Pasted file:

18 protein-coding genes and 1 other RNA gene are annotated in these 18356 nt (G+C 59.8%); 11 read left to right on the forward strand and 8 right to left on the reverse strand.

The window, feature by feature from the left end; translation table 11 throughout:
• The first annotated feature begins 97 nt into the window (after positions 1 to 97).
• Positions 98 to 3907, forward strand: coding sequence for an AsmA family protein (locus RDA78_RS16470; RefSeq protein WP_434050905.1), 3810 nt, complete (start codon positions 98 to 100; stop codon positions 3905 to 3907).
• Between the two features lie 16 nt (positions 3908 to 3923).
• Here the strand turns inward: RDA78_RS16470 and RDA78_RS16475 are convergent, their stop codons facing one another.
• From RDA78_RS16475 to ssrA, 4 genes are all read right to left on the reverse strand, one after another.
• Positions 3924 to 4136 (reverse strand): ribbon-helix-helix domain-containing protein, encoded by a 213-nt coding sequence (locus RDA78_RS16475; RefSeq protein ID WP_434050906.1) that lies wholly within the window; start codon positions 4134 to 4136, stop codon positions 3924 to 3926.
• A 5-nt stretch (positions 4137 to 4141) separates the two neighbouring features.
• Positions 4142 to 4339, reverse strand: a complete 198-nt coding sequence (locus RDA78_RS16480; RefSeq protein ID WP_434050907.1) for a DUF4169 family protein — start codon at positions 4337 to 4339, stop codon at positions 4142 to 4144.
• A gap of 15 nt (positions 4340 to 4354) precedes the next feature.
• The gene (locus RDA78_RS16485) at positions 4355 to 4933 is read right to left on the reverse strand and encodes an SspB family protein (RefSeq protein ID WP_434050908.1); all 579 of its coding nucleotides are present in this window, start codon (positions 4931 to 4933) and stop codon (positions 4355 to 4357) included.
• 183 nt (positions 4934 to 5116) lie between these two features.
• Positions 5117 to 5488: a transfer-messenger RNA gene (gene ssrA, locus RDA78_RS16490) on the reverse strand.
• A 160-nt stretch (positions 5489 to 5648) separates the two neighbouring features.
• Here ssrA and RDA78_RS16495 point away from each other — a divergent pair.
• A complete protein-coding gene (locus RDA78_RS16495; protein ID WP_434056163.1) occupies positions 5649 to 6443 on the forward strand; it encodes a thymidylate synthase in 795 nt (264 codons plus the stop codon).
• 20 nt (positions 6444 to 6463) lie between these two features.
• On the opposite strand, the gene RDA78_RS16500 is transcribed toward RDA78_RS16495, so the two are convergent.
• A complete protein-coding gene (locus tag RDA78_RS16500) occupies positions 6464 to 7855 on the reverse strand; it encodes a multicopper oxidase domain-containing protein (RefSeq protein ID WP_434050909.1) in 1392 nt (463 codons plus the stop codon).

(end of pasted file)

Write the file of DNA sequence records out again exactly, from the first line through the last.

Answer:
18 protein-coding genes and 1 other RNA gene are annotated in these 18356 nt (G+C 59.8%); 11 read left to right on the forward strand and 8 right to left on the reverse strand.

The window, feature by feature from the left end; translation table 11 throughout:
• The first annotated feature begins 97 nt into the window (after positions 1 to 97).
• Positions 98 to 3907, forward strand: coding sequence for an AsmA family protein (locus RDA78_RS16470; RefSeq protein WP_434050905.1), 3810 nt, complete (start codon positions 98 to 100; stop codon positions 3905 to 3907).
• Between the two features lie 16 nt (positions 3908 to 3923).
• Here the strand turns inward: RDA78_RS16470 and RDA78_RS16475 are convergent, their stop codons facing one another.
• From RDA78_RS16475 to ssrA, 4 genes are all read right to left on the reverse strand, one after another.
• Positions 3924 to 4136 (reverse strand): ribbon-helix-helix domain-containing protein, encoded by a 213-nt coding sequence (locus RDA78_RS16475; RefSeq protein ID WP_434050906.1) that lies wholly within the window; start codon positions 4134 to 4136, stop codon positions 3924 to 3926.
• A 5-nt stretch (positions 4137 to 4141) separates the two neighbouring features.
• Positions 4142 to 4339, reverse strand: a complete 198-nt coding sequence (locus RDA78_RS16480; RefSeq protein ID WP_434050907.1) for a DUF4169 family protein — start codon at positions 4337 to 4339, stop codon at positions 4142 to 4144.
• A gap of 15 nt (positions 4340 to 4354) precedes the next feature.
• The gene (locus RDA78_RS16485) at positions 4355 to 4933 is read right to left on the reverse strand and encodes an SspB family protein (RefSeq protein ID WP_434050908.1); all 579 of its coding nucleotides are present in this window, start codon (positions 4931 to 4933) and stop codon (positions 4355 to 4357) included.
• 183 nt (positions 4934 to 5116) lie between these two features.
• Positions 5117 to 5488: a transfer-messenger RNA gene (gene ssrA, locus RDA78_RS16490) on the reverse strand.
• A 160-nt stretch (positions 5489 to 5648) separates the two neighbouring features.
• Here ssrA and RDA78_RS16495 point away from each other — a divergent pair.
• A complete protein-coding gene (locus RDA78_RS16495; protein ID WP_434056163.1) occupies positions 5649 to 6443 on the forward strand; it encodes a thymidylate synthase in 795 nt (264 codons plus the stop codon).
• 20 nt (positions 6444 to 6463) lie between these two features.
• On the opposite strand, the gene RDA78_RS16500 is transcribed toward RDA78_RS16495, so the two are convergent.
• A complete protein-coding gene (locus tag RDA78_RS16500) occupies positions 6464 to 7855 on the reverse strand; it encodes a multicopper oxidase domain-containing protein (RefSeq protein ID WP_434050909.1) in 1392 nt (463 codons plus the stop codon).